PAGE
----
One hundred U.S. lawmakers have sent a letter to President Obama urging him to intervene and allow AT&T to acquire T-Mobile, according to The Washington Post on Wednesday. Ninety-nine of those lawmakers have received a total of almost US$1 million in political donations from AT&T since 2009.
AT&T is scrambling to save its US$39B acquisition and has told lawmakers, according to the Dallas News, that such a purchase with T-Mobile (in the U.S.) would improve the network and lower prices. Many are skeptical.
“An industry that was once a monopoly owned by AT&T in the last century is in danger of reverting to a duopoly in this new century,” said Sen. Herb Kohl, D-Wis.
Meanwhile, the U.S. Justice Department, along with New York, California, Illinois, Ohio, Pennsylvania, Massachusetts and Washington are suing AT&T to block the acquisition.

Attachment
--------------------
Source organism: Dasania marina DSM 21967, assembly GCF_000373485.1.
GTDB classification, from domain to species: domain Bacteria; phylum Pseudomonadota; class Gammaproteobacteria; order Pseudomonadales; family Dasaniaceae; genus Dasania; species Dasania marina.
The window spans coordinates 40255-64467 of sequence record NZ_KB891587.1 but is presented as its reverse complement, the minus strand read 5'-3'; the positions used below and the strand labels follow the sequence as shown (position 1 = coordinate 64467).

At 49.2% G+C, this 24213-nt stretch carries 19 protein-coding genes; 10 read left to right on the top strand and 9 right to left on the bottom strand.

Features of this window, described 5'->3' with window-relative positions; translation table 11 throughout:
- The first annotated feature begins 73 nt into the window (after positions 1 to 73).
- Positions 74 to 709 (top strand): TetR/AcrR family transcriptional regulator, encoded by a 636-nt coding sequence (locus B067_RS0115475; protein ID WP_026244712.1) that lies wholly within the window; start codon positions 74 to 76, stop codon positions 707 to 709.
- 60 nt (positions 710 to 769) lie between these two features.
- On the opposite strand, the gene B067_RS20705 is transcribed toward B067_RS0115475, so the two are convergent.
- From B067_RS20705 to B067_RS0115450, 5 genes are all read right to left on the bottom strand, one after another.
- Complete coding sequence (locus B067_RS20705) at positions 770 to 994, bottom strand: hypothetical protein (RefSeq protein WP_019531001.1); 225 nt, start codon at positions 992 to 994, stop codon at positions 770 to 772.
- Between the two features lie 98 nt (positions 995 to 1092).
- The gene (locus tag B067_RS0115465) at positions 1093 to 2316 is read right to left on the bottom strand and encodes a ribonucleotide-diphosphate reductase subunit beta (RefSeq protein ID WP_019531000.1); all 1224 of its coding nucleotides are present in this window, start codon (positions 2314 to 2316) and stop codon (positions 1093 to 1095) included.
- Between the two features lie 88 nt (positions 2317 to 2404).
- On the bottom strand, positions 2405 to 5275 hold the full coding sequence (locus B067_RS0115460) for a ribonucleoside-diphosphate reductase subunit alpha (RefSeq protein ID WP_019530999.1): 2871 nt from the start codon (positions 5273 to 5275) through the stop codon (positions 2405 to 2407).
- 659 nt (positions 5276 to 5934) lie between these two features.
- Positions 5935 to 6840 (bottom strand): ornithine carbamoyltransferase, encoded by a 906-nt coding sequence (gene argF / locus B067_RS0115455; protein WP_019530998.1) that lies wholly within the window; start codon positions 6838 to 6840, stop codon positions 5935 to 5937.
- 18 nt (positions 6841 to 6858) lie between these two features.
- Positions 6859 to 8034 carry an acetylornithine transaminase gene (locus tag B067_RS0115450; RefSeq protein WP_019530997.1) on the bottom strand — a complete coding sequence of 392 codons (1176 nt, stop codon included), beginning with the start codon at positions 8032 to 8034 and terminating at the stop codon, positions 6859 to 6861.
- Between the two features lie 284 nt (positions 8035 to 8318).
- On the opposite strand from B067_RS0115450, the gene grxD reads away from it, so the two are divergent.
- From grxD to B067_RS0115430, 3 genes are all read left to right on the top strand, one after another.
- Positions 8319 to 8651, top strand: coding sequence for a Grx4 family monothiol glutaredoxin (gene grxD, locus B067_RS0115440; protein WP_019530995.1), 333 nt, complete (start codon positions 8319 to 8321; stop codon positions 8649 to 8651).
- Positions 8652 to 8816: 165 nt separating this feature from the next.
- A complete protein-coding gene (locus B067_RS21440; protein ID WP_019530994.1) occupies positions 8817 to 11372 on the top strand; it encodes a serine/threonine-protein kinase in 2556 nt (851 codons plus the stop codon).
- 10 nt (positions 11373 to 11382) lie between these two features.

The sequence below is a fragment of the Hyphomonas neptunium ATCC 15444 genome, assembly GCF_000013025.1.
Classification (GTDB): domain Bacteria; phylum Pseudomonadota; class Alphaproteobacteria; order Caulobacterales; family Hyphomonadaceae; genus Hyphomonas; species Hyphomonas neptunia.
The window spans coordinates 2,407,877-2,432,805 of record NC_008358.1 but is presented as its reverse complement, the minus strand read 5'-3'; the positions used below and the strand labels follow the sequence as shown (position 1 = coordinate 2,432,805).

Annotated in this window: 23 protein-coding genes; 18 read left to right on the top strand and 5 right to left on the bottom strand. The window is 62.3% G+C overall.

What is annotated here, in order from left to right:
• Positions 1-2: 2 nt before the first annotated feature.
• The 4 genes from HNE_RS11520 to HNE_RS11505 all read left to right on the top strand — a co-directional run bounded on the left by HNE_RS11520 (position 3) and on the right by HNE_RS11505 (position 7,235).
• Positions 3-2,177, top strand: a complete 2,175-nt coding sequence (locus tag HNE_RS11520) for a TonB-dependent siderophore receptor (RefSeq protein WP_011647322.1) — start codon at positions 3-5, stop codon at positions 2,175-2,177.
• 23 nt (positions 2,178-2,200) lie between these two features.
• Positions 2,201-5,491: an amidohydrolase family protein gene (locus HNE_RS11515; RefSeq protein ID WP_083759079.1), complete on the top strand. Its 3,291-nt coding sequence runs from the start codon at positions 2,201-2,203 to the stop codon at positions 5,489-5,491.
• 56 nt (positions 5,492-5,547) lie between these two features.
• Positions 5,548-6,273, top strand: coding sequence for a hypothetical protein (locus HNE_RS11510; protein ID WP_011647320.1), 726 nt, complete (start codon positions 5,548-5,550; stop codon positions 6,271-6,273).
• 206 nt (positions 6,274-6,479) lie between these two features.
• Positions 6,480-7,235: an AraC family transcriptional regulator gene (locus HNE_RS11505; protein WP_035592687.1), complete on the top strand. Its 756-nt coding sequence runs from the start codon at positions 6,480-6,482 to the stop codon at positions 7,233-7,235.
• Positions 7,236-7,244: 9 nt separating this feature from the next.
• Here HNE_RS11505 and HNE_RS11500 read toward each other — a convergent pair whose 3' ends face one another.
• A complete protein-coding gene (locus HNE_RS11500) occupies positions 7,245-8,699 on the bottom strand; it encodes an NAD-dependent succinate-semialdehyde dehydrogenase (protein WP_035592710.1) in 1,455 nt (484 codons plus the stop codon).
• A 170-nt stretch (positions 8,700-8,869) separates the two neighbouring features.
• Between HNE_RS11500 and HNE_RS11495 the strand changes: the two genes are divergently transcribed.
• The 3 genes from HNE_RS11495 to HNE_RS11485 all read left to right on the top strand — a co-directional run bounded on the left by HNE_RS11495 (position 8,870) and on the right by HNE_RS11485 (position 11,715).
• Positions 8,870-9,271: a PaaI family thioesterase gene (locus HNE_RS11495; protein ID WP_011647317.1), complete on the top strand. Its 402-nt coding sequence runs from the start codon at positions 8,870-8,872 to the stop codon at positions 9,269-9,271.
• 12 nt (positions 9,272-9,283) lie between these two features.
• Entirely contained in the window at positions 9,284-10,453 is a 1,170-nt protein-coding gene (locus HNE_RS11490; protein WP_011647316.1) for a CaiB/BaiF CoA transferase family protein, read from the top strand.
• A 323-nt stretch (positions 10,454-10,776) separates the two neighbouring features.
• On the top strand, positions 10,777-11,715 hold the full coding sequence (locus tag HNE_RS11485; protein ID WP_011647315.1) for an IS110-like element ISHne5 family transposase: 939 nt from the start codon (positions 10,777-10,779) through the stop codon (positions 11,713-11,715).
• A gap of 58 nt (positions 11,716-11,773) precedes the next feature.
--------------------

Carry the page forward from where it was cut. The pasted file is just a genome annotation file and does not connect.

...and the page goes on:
According to Reuters on Tuesday, the U.S. DOJ, in a letter to House Energy Chairman Fred Upton, has declined to brief lawmakers on their stand regarding the purchase, declaring that the matter is under active litigation and expressed concern that the sharing of that information would create “the risk that the public and the courts will perceive undue political and Congressional influence over litigation decisions.”
While AT&T is entitled to lobby Congress for its direct interests, lawmakers are supposed to be looking out for their constituents first and foremost. It’s nice to see that other branches of the government, like the DOJ, are also taking up that task.